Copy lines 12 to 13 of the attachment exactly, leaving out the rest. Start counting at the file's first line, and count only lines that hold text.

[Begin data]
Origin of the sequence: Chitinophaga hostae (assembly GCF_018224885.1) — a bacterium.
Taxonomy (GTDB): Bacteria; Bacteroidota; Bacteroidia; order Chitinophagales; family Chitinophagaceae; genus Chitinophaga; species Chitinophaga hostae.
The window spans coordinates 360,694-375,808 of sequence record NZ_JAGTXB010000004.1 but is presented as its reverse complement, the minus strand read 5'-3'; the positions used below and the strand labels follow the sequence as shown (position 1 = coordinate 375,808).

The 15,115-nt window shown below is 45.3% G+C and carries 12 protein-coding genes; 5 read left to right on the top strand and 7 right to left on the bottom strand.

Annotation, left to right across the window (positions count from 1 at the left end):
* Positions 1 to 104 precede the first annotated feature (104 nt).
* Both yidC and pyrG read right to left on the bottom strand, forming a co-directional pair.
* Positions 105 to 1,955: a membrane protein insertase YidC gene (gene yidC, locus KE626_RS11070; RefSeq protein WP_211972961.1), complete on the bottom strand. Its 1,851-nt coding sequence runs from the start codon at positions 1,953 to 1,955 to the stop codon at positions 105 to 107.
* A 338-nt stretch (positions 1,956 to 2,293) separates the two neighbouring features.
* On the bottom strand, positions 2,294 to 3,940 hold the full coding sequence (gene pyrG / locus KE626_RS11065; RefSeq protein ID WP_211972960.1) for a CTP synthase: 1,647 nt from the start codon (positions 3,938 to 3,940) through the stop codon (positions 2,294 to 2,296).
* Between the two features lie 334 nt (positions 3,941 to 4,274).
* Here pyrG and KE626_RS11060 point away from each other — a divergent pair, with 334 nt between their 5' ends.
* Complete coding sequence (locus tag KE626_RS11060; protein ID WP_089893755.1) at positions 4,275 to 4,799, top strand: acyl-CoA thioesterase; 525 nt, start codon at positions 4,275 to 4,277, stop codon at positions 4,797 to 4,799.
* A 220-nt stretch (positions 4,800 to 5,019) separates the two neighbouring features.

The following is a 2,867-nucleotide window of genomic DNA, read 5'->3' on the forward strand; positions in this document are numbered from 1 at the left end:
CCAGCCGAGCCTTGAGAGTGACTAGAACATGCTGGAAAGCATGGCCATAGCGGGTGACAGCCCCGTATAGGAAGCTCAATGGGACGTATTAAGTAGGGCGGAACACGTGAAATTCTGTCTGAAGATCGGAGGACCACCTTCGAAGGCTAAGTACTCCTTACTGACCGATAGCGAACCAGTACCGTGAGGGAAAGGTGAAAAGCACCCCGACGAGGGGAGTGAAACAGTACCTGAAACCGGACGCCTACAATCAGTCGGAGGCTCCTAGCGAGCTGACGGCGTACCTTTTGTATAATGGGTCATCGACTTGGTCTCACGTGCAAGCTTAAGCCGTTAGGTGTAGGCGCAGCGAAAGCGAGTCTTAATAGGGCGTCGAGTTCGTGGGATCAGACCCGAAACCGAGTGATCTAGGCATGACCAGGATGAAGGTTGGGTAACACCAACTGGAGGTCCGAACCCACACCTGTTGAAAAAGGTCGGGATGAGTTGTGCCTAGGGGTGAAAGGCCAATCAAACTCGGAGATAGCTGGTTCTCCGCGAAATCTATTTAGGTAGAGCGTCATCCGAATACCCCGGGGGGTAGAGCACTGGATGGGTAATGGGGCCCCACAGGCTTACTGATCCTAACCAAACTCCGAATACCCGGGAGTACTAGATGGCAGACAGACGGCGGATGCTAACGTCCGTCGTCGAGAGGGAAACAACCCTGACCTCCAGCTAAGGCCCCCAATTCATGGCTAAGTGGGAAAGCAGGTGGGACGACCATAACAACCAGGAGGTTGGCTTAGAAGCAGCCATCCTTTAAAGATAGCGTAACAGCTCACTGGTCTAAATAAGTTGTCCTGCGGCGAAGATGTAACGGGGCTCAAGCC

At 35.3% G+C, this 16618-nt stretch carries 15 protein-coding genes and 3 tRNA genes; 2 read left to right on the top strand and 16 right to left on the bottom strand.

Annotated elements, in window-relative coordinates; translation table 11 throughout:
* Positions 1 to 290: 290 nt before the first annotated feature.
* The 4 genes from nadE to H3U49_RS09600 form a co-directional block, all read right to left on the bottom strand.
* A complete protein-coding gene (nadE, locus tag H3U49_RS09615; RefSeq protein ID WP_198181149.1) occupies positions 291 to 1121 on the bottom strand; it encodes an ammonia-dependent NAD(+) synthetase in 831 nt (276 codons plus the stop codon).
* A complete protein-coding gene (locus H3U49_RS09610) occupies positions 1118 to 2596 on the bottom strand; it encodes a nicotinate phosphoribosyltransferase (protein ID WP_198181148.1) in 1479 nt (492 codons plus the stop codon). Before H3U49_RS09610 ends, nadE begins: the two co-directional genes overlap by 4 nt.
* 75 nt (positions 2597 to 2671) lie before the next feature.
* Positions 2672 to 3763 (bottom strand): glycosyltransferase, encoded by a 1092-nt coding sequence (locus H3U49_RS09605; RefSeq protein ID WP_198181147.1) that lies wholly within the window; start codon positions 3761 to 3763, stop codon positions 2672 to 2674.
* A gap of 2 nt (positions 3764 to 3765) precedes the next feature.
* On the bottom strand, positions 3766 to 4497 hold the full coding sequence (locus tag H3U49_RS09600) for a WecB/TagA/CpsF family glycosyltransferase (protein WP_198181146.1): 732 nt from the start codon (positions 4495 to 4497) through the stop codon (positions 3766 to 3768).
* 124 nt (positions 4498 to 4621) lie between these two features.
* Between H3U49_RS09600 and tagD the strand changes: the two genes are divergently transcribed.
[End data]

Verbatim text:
* Here pyrG and KE626_RS11060 point away from each other — a divergent pair, with 334 nt between their 5' ends.
* Complete coding sequence (locus tag KE626_RS11060; protein ID WP_089893755.1) at positions 4,275 to 4,799, top strand: acyl-CoA thioesterase; 525 nt, start codon at positions 4,275 to 4,277, stop codon at positions 4,797 to 4,799.